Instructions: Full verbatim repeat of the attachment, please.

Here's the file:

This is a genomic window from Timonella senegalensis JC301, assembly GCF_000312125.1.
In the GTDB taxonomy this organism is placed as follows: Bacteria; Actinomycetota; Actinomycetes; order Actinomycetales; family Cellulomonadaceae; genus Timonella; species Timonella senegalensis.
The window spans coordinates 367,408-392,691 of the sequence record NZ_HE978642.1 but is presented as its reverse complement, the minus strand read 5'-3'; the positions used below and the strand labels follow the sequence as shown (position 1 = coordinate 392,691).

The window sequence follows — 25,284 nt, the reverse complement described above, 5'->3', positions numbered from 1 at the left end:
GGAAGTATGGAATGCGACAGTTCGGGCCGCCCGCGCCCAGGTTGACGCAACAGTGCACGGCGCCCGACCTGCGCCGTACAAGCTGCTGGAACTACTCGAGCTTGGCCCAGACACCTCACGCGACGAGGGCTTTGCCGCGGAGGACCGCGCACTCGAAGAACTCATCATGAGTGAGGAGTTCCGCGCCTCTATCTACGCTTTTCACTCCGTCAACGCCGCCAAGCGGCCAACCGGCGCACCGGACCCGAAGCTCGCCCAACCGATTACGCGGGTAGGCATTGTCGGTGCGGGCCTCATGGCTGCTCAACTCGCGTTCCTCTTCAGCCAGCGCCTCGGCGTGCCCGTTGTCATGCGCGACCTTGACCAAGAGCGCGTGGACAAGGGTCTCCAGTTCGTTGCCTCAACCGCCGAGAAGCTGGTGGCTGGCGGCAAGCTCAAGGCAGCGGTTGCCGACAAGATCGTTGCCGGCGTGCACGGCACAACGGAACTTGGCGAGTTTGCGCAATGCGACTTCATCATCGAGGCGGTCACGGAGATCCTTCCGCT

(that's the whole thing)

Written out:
This is a genomic window from Timonella senegalensis JC301, assembly GCF_000312125.1.
In the GTDB taxonomy this organism is placed as follows: Bacteria; Actinomycetota; Actinomycetes; order Actinomycetales; family Cellulomonadaceae; genus Timonella; species Timonella senegalensis.
The window spans coordinates 367,408-392,691 of the sequence record NZ_HE978642.1 but is presented as its reverse complement, the minus strand read 5'-3'; the positions used below and the strand labels follow the sequence as shown (position 1 = coordinate 392,691).

The window sequence follows — 25,284 nt, the reverse complement described above, 5'->3', positions numbered from 1 at the left end:
GGAAGTATGGAATGCGACAGTTCGGGCCGCCCGCGCCCAGGTTGACGCAACAGTGCACGGCGCCCGACCTGCGCCGTACAAGCTGCTGGAACTACTCGAGCTTGGCCCAGACACCTCACGCGACGAGGGCTTTGCCGCGGAGGACCGCGCACTCGAAGAACTCATCATGAGTGAGGAGTTCCGCGCCTCTATCTACGCTTTTCACTCCGTCAACGCCGCCAAGCGGCCAACCGGCGCACCGGACCCGAAGCTCGCCCAACCGATTACGCGGGTAGGCATTGTCGGTGCGGGCCTCATGGCTGCTCAACTCGCGTTCCTCTTCAGCCAGCGCCTCGGCGTGCCCGTTGTCATGCGCGACCTTGACCAAGAGCGCGTGGACAAGGGTCTCCAGTTCGTTGCCTCAACCGCCGAGAAGCTGGTGGCTGGCGGCAAGCTCAAGGCAGCGGTTGCCGACAAGATCGTTGCCGGCGTGCACGGCACAACGGAACTTGGCGAGTTTGCGCAATGCGACTTCATCATCGAGGCGGTCACGGAGATCCTTCCGCT